The surgeons put the bones back in place and hope that further interventions aren’t needed. Although we have one of the best possible surgical teams at Children’s Hospital Colorado, it is not uncommon for kids to go through a second surgery and sometimes even a third. Generally, the current treatment approach is subjective, so late and suboptimal interventions may occur, which carry additional risks for patients.
In about 30% of the patients, craniosynostosis is caused by a known genetic disorder, but we just don’t exactly know the causes in the other 70%. One of the reasons is because we don’t know exactly when and how the sutures fuse for most patients. We just see that the bone has fused, and we try to correct it surgically – with largely diverse outcomes between surgeons and institutions.
Any kind of surgery to the head is worrisome. Considering these patients are children, the decision to go ahead with surgery must be very difficult for the parents. Do you find that this is the case?
There are cases where parents are too afraid to put their kids through surgery. But not having treatment is dangerous, because it can lead to developmental delays, intracranial pressure and many other negative consequences. Generally, parents will opt for the surgical treatment.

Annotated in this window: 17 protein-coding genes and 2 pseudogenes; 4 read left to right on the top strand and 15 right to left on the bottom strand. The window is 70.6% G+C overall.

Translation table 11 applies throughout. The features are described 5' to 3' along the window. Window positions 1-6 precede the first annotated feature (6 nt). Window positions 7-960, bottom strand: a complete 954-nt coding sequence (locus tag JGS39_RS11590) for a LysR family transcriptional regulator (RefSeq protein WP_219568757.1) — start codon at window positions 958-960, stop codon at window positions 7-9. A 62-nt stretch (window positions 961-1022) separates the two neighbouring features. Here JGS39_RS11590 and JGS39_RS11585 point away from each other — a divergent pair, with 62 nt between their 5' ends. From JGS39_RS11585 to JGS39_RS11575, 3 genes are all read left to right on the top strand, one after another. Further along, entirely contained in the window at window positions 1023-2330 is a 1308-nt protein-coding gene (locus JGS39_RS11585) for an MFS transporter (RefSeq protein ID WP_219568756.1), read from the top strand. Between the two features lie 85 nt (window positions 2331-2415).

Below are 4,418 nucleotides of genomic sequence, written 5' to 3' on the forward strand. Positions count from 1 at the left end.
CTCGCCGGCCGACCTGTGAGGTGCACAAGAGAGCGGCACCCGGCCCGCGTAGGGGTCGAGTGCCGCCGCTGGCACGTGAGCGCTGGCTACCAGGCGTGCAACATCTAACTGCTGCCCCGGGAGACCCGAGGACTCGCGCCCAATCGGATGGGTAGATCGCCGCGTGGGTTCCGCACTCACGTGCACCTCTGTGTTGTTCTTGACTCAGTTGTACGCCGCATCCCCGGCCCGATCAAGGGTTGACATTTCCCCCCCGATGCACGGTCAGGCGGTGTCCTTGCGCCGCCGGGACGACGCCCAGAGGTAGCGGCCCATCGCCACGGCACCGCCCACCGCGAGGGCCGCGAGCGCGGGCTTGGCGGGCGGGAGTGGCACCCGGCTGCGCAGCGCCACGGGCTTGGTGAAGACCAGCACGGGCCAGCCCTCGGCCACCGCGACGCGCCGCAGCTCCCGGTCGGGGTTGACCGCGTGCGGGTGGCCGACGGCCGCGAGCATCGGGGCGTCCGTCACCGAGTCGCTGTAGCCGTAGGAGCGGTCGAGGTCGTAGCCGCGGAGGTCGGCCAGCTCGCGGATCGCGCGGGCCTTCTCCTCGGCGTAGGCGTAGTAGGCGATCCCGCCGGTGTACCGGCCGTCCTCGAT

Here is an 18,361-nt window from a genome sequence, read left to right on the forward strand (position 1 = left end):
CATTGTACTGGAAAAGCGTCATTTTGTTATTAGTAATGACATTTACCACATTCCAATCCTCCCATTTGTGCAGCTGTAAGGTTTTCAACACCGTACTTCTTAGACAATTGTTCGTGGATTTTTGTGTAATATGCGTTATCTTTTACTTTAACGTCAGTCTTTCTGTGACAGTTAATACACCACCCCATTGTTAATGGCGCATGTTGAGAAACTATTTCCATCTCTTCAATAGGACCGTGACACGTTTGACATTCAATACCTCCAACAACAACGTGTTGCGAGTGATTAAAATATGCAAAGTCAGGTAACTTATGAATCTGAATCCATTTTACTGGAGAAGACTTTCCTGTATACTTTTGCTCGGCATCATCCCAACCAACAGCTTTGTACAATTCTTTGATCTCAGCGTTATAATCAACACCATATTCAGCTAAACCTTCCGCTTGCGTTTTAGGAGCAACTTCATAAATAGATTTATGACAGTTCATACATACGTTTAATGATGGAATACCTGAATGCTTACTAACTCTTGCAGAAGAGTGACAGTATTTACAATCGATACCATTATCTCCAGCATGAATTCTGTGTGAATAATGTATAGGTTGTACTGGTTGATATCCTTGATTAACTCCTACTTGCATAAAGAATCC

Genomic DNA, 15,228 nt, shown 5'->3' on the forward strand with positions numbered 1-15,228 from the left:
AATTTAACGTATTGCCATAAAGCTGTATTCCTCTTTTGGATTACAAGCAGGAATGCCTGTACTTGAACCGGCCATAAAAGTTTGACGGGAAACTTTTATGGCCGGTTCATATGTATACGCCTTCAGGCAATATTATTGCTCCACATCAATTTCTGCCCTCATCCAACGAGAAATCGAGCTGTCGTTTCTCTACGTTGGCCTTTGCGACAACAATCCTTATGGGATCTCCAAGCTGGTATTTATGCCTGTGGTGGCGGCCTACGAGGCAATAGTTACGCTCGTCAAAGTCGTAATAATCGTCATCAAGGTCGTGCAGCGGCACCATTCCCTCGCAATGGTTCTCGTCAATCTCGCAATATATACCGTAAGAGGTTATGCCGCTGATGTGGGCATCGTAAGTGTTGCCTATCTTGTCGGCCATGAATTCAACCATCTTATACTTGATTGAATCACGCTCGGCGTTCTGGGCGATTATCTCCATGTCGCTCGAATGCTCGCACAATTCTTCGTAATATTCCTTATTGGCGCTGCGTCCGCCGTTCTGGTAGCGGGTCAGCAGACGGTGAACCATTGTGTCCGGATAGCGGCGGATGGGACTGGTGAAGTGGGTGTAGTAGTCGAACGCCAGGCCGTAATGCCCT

One of the targets of our research is to be able to predict, with our methods and data, how the cranium is going to develop in the next few weeks, the next few months. In some cases, based on this data, we hope that our methods can advise in the future that it’s best to delay surgery in young babies. That’s important, because very often these kids are diagnosed with craniosynostosis in their first week of life, and sometimes surgery takes place in the first couple months – and that is very risky. So, if we are able to predict that there’s not going to be immediate damage to the brain, we could consider waiting a little before surgery.
We have used this information to tell physicians how to perform surgery to achieve the best possible outcome in one of the most common types of craniosynostosis. And recently, we’ve been able to evaluate surgical outcomes using three-dimensional photography instead of computed tomography to eliminate the need to use radiation in children. And we look at the head surface because its shape and volume are closely related to the development of the cranial bones and hence the brain. Before our team did this a few years ago, no one had quantified local head surface anomalies in photography to automatically evaluate outcomes of cranial surgery. By evaluating changes in the head surface, we can understand what’s happening underneath.